Harvard Experts Criticize New Government Diet Guidelines

The U.S. government’s new Dietary Guidelines for Americans recommend limits on added sugars, sodium, and saturated fats; drop a previous limit on total fats, emphasizing healthy fats instead; and urge overall healthy eating patterns rich in fruits, vegetables, and whole grains. But the new guidelines also have some troubling omissions, according to nutrition experts from Harvard T.H. Chan School of Public Health who were quoted in various media outlets after the new guidelines were released on January 7, 2016.


The experts also weighed in with an overview and critique of the new guidelines in an article on Harvard Chan School’s Nutrition Source.

Walter Willett, chair of the Department of Nutrition at Harvard Chan School, told NBC News that he was disappointed that the new guidelines strayed from some key recommendations made last year by the Dietary Guidelines Advisory Committee (DGAC), such as advice to cut back on red meat and sugary beverages.

“Unfortunately, the USDA has censored the recommendation of the Scientific Advisory Committee to consume less red meat,” Willett said in a January 7, 2016 article. “In fact, the dietary guidelines promote consumption of red meat as long as it is lean, which is not what the science supports. There is strong evidence that red meat consumption increases risk of diabetes, heart attacks, stroke, and some cancers (especially processed meat), and there is not good evidence that this is simply due to the fat content.”

In a Time magazine article, Willett noted, “This is a loss for the American public and a win for big beef and big soda. The problem isn’t just that the public gets misleading, censored information, but that these guidelines get translated into national food programs, such as the menus for our kids in schools, diets for pregnant women, and programs for low-income Americans. This then gets directly translated into unnecessary premature deaths, diabetes, and suffering…of course this goes on to mean greater health care costs for all. It is all connected.”

Willett was also quoted in a January 8, 2016 Time article about the influence of the food industry in shaping the guidelines.“The current system opens the guidelines up to lobbying and manipulation of data,” Willett said. In the same article, Harvard Chan School’s Frank Hu, professor of nutrition and epidemiology, and one of the experts who served on the DGAC, said that the meat industry has historically had “huge influence” on the USDA—which, along with the U.S. Department of Health and Human Services, issues the dietary guidelines.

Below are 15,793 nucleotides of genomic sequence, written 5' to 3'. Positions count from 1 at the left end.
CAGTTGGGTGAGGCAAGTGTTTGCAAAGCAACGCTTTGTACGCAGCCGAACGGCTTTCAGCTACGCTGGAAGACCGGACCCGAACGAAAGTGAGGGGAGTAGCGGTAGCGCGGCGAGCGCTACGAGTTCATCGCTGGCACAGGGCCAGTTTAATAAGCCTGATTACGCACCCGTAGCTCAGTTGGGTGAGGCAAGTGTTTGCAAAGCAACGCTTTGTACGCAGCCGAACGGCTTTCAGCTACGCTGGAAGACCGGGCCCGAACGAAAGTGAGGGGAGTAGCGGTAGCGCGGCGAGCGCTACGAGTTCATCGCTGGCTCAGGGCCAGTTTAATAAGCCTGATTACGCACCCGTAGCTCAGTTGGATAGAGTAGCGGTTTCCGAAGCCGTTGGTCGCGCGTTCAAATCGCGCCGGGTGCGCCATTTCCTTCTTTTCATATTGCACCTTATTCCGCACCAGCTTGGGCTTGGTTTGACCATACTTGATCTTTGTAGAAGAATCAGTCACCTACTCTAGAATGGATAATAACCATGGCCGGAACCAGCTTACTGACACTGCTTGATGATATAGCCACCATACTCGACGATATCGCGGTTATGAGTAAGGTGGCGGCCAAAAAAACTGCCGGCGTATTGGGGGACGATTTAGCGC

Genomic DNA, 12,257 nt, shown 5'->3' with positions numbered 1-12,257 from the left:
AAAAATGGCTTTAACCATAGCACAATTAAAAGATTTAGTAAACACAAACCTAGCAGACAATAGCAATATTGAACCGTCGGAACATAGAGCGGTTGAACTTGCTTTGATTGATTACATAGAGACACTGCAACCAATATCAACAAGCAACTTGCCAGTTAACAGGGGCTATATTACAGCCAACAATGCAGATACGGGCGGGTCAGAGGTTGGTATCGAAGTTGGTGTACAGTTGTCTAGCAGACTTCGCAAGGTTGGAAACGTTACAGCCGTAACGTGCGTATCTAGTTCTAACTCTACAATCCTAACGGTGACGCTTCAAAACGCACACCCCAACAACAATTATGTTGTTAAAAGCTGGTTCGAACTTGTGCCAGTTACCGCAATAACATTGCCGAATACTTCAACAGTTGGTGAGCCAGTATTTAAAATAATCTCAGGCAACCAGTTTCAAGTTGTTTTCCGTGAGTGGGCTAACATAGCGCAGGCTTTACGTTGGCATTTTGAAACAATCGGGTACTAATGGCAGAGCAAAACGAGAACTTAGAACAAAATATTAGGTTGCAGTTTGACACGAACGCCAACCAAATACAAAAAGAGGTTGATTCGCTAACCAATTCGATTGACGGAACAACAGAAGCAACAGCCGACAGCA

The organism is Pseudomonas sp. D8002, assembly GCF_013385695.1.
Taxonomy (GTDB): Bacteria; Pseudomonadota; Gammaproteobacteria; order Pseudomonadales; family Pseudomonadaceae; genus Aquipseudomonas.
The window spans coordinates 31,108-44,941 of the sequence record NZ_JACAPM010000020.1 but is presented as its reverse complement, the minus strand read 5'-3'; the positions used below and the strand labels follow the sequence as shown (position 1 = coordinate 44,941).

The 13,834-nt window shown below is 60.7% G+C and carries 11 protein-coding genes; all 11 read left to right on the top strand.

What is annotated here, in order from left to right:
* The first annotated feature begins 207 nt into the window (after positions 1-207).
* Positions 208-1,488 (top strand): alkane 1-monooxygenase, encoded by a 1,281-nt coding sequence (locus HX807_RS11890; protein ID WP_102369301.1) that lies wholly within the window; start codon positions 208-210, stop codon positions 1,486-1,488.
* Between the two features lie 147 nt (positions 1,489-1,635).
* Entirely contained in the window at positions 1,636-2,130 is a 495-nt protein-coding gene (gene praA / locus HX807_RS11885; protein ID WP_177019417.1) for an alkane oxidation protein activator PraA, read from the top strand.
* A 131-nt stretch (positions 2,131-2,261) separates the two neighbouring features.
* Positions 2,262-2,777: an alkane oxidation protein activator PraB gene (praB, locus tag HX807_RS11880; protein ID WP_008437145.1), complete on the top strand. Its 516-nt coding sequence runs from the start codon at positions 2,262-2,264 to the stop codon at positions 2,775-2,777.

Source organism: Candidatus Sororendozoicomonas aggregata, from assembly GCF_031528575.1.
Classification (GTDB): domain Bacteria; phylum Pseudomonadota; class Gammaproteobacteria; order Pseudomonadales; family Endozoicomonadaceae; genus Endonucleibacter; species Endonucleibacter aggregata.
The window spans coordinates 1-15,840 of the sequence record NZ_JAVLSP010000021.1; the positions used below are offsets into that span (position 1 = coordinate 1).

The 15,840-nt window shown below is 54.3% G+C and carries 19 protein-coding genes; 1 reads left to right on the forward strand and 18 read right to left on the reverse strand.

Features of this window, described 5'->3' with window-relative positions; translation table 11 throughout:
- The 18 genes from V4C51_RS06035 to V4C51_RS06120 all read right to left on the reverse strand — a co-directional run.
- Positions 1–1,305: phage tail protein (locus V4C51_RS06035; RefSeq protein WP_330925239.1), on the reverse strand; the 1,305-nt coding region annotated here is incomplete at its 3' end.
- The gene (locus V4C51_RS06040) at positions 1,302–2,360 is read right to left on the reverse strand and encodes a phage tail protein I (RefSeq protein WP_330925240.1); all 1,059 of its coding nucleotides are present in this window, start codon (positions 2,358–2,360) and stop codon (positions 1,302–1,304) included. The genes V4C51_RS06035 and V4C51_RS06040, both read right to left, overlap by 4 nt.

Read a Q & A with Hu: Assessing the new U.S. dietary guidelines
Meir Stampfer, professor of epidemiology and nutrition at Harvard Chan School, faulted the guidelines for not including anything about food systems and environmental sustainability, which had been addressed extensively in the DGAC report. “The censoring of the environmental effects was very unfortunate but expected, due to congressional action,” he told MedPage Today. And he echoed Willett’s dismay at the lack of warnings on red meat. “Taking out advice to eat less red meat is flat out in opposition to what the committee recommended for straightforward dietary advice, based on strong science,” he said.

Read the NBC News article: Who’s Mad About The New Dietary Guidelines? Cancer Experts, for One
Read the Time magazine article: Here’s What 10 Experts Think of the Government’s New Diet Advice
Read the MedPage Today article: 2015 Diet Guide Departs From Recommendations


Filed under Government dietary guidelines, Harvard

3 responses to “Harvard Experts Criticize New Government Diet Guidelines

  1. Thank God for a little sanity Tony, that’s all I can say. “Big beef” indeed. How about big science and big academia? I’m tired of those yahoos trying to outdo each other for who can come up with the most restrictive diet recommendations.

    Liked by 1 person

    • On the other hand, there are a lot of us who are digging ourselves into an early grave with a knife and fork. There are 2/3 of us overweight and half of them are obese. We got some bad eating habits.

      Liked by 1 person

      • Yes indeed, but that’s mainly due to portions that are three times too big and not enough activity. The problem is, after big science gets in bed with big academia, that unholy alliance births big government and all of a sudden you can only by a steak on the black market. Try to find a salt shaker in a New York restaurant. Freedom’s a serious pain in the butt, but so is power. I’d rather see people die early due to freedom than have to worry about how we are going to fund social security… That’s the flip side of that coin that gets swept under the rug.


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